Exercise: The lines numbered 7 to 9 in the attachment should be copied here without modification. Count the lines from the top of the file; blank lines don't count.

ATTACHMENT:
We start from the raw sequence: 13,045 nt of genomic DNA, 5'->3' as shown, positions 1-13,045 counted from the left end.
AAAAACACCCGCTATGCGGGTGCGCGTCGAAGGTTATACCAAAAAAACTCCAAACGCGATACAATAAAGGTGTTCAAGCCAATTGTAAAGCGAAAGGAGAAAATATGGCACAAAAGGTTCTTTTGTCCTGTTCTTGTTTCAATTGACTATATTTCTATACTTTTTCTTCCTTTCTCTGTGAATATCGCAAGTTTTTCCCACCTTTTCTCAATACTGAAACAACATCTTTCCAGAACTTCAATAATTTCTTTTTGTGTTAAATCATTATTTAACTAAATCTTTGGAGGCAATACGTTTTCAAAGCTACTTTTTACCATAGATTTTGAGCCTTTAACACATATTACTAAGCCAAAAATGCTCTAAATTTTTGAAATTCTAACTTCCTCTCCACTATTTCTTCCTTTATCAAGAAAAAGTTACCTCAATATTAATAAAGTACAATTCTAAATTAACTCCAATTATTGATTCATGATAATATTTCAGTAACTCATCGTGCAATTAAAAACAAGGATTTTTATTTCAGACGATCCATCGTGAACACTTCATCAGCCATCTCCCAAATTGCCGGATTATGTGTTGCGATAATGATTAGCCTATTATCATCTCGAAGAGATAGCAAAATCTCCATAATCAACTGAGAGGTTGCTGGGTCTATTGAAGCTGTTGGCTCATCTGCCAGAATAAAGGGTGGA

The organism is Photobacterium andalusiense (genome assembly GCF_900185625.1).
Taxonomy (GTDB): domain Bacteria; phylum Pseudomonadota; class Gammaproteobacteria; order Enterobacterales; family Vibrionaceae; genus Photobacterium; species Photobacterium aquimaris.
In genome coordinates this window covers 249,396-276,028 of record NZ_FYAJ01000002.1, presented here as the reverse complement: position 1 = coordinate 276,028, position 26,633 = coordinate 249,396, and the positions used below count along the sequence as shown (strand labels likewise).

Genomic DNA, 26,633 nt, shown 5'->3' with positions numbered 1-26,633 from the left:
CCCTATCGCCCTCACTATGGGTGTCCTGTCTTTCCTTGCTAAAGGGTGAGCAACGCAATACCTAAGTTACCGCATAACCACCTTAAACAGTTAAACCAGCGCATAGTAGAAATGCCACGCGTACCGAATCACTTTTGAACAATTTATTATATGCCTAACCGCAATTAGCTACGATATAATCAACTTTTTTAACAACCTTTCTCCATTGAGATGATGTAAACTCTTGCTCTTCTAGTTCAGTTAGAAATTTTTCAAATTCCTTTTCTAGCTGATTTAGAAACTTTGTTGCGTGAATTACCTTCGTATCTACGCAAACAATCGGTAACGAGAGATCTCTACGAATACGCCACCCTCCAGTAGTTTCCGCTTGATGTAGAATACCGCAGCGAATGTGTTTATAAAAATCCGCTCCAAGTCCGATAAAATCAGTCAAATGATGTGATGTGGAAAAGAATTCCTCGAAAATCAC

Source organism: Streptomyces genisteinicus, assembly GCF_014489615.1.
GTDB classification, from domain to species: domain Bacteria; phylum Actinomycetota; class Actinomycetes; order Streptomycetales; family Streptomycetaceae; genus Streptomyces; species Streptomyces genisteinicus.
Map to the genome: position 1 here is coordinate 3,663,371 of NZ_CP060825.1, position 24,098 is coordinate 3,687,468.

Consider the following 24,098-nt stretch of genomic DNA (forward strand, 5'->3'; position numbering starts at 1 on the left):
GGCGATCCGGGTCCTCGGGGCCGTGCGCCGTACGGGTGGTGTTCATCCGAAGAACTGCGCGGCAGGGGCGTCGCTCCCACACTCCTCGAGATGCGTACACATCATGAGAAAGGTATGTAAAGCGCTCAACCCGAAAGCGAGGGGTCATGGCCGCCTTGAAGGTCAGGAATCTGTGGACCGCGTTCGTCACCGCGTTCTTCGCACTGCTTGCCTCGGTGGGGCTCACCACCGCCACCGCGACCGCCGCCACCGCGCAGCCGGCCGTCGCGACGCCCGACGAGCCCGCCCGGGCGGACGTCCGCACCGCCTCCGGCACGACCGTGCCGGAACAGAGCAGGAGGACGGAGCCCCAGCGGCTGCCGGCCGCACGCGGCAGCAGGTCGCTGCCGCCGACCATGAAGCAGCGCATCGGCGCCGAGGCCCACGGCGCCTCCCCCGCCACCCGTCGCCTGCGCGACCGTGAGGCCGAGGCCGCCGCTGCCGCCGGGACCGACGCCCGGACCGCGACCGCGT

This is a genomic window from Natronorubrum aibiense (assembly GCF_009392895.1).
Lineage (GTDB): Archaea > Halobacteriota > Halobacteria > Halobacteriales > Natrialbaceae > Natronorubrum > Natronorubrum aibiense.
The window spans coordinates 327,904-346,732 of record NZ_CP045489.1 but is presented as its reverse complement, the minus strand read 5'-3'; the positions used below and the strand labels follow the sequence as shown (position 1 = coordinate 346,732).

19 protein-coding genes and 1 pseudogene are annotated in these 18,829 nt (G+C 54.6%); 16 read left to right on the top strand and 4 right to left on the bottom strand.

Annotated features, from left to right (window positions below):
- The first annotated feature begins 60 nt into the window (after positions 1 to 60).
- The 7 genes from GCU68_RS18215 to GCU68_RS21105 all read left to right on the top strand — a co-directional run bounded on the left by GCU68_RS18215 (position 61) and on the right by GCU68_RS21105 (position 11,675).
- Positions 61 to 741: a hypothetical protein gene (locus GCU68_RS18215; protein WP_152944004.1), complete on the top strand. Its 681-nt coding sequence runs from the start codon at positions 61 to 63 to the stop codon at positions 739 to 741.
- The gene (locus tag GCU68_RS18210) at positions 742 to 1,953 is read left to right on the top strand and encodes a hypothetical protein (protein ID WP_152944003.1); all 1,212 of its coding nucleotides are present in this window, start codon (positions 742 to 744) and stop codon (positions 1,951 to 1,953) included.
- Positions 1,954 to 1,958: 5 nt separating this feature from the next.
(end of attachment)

CCCTATCGCCCTCACTATGGGTGTCCTGTCTTTCCTTGCTAAAGGGTGAGCAACGCAATACCTAAGTTACCGCATAACCACCTTAAACAGTTAAACCAGCGCATAGTAGAAATGCCACGCGTACCGAATCACTTTTGAACAATTTATTATATGCCTAACCGCAATTAGCTACGATATAATCAACTTTTTTAACAACCTTTCTCCATTGAGATGATGTAAACTCTTGCTCTTCTAGTTCAGTTAGAAATTTTTCAAATTCCTTTTCTAGCTGATTTAGAAACTTTGTTGCGTGAATTACCTTCGTATCTACGCAAACAATCGGTAACGAGAGATCTCTACGAATACGCCACCCTCCAGTAGTTTCCGCTTGATGTAGAATACCGCAGCGAATGTGTTTATAAAAATCCGCTCCAAGTCCGATAAAATCAGTCAAATGATGTGATGTGGAAAAGAATTCCTCGAAAATCAC

Source organism: Streptomyces genisteinicus, assembly GCF_014489615.1.
GTDB classification, from domain to species: domain Bacteria; phylum Actinomycetota; class Actinomycetes; order Streptomycetales; family Streptomycetaceae; genus Streptomyces; species Streptomyces genisteinicus.